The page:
Discriminatory State Financial Support to Former Soldiers for Home Mortgages.

HCJ 11956/05, Suhad Bishara, et. al. v. The Ministry of Construction and Housing.

Petition submitted to the Supreme Court in 12/05 against the Ministry of Construction and Housing, challenging a governmental policy of providing substantial financial support in the form of low-interest governmental loans for home mortgages to Israeli citizens who have completed military or national service. This support supplements the already generous financial support awarded for housing and other benefits under the Absorption of Former Soldiers Law (1994). Adalah argued that the support for housing mortgage loans discriminates against Palestinian citizens of Israel, who are exempt from and generally do not perform military or national service. Adalah further contended that the performance of military service is irrelevant to the purpose of supplemental governmental housing support, which is to assist the socio-economically disadvantaged to find housing solutions, and that support beyond what is already provided by the 1994 law therefore violates the Ministry’s declared purpose.

In Israel, home mortgages are comprised of low-interest government-financed loans and higher-interest bank-financed private loans. Eligibility for government-financed loans is calculated based on a points or credits system assigned for various personal factors such as the number of siblings, the number of children in the household, any health-related disabilities, and an individual’s socio-economic situation. Under current governmental policy, one of the main factors taken into consideration, which yields a great number of points or a lack thereof, is whether or not the individual(s) has performed military or national service. Thus, for example, a married couple who have both completed full military service and who are in a bad socio-economic situation receive NIS 124,500 more in total than a married couple in the same socio-economic situation, when neither spouse has served in the military.

The petition includes in-depth official data regarding the socio-economic status of the Arab minority in Israel, which is the lowest in the state as compared with all other population groups except for migrant workers, as well as poverty data, comparative figures related to unemployment rates, wage-levels and housing density. One of the statistics included in the petition is the fact that in 2004, 49.9% of Arab citizens of Israel were classified as poor (under poverty line) as compared with 15.9% of Jewish citizens, according to the National Insurance Institute.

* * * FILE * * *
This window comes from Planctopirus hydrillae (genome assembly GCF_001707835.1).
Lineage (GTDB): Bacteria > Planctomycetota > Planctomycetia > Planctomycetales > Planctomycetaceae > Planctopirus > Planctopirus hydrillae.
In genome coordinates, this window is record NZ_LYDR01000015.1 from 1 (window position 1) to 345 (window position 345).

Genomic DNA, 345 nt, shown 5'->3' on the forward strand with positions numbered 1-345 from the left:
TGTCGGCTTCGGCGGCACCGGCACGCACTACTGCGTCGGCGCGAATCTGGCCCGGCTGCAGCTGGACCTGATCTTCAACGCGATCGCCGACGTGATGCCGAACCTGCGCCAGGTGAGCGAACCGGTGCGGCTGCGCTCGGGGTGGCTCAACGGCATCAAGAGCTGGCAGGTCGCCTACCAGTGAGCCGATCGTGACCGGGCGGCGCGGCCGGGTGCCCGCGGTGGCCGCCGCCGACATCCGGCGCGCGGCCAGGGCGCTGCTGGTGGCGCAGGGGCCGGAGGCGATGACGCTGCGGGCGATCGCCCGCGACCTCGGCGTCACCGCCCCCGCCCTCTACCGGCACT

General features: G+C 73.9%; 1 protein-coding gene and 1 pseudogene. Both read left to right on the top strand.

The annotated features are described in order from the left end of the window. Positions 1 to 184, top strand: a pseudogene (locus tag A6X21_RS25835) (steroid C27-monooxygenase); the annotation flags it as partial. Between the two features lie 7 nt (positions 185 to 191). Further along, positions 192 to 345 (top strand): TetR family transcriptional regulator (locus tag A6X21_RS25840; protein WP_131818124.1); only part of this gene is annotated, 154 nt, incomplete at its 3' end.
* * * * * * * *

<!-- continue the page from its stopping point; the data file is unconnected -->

Result: In 12/06, the Supreme Court rejected the petition, deciding that there is no impediment in principle to granting benefits to those who have completed full military and national service above that which is afforded in the Absorption of Former Soldiers Law, provided that the use of the military service criterion is justified in the circumstances. The Court rejected Adalah’s argument that the use of this criterion results in discrimination against Arab citizens. It is Adalah’s position that the Supreme Court allowed the use of a criterion that severely discriminates against Arab citizens, and that the authorities may abuse this verdict as a cover for intensifying discrimination against the Arab community. Further, the Court ignored the housing crisis faced by Arab citizens, and also contradicted prior rulings, according to which neither the intentions not the motives but the result of a certain policy should determine whether or nor we are dealing with discrimination among groups, as well as a recent ruling in H.C. 11163/03, The High Follow-up Committee for the Arab Citizens in Israel, et al. v. The Prime Minister of Israel, which dealt with the exclusion of Arab towns from the list of National Priority Areas. According to this ruling, the state is not permitted to grant benefits, especially significant benefits, in addition to what is already provided in primary laws.

Update: In 2/07, Adalah filed a motion to the Court requesting a second hearing on the basis that the decision contains a grave error of law.

H.C. 11956/05, Suhad Bishara, et. al. v. The Ministry of Construction and Housing (petition dismissed).